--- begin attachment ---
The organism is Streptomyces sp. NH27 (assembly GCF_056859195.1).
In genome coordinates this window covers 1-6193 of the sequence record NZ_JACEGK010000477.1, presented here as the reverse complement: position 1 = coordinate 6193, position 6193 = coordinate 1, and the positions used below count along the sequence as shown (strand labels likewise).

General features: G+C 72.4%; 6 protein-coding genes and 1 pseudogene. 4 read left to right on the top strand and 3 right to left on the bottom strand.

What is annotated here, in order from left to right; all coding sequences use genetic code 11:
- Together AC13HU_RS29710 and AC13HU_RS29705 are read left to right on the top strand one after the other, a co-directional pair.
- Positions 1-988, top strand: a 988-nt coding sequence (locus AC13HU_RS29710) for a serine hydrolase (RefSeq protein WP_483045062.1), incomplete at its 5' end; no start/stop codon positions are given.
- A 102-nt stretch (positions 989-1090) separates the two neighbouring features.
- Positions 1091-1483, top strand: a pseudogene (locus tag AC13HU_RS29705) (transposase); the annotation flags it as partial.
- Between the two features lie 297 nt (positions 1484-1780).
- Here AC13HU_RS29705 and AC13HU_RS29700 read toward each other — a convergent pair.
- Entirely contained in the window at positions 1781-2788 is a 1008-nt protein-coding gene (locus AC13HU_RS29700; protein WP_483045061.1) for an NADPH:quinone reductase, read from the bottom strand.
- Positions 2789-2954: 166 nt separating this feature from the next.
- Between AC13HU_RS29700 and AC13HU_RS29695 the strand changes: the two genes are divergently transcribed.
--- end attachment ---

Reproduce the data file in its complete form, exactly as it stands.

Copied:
The organism is Streptomyces sp. NH27 (assembly GCF_056859195.1).
In genome coordinates this window covers 1-6193 of the sequence record NZ_JACEGK010000477.1, presented here as the reverse complement: position 1 = coordinate 6193, position 6193 = coordinate 1, and the positions used below count along the sequence as shown (strand labels likewise).

General features: G+C 72.4%; 6 protein-coding genes and 1 pseudogene. 4 read left to right on the top strand and 3 right to left on the bottom strand.

What is annotated here, in order from left to right; all coding sequences use genetic code 11:
- Together AC13HU_RS29710 and AC13HU_RS29705 are read left to right on the top strand one after the other, a co-directional pair.
- Positions 1-988, top strand: a 988-nt coding sequence (locus AC13HU_RS29710) for a serine hydrolase (RefSeq protein WP_483045062.1), incomplete at its 5' end; no start/stop codon positions are given.
- A 102-nt stretch (positions 989-1090) separates the two neighbouring features.
- Positions 1091-1483, top strand: a pseudogene (locus tag AC13HU_RS29705) (transposase); the annotation flags it as partial.
- Between the two features lie 297 nt (positions 1484-1780).
- Here AC13HU_RS29705 and AC13HU_RS29700 read toward each other — a convergent pair.
- Entirely contained in the window at positions 1781-2788 is a 1008-nt protein-coding gene (locus AC13HU_RS29700; protein WP_483045061.1) for an NADPH:quinone reductase, read from the bottom strand.
- Positions 2789-2954: 166 nt separating this feature from the next.
- Between AC13HU_RS29700 and AC13HU_RS29695 the strand changes: the two genes are divergently transcribed.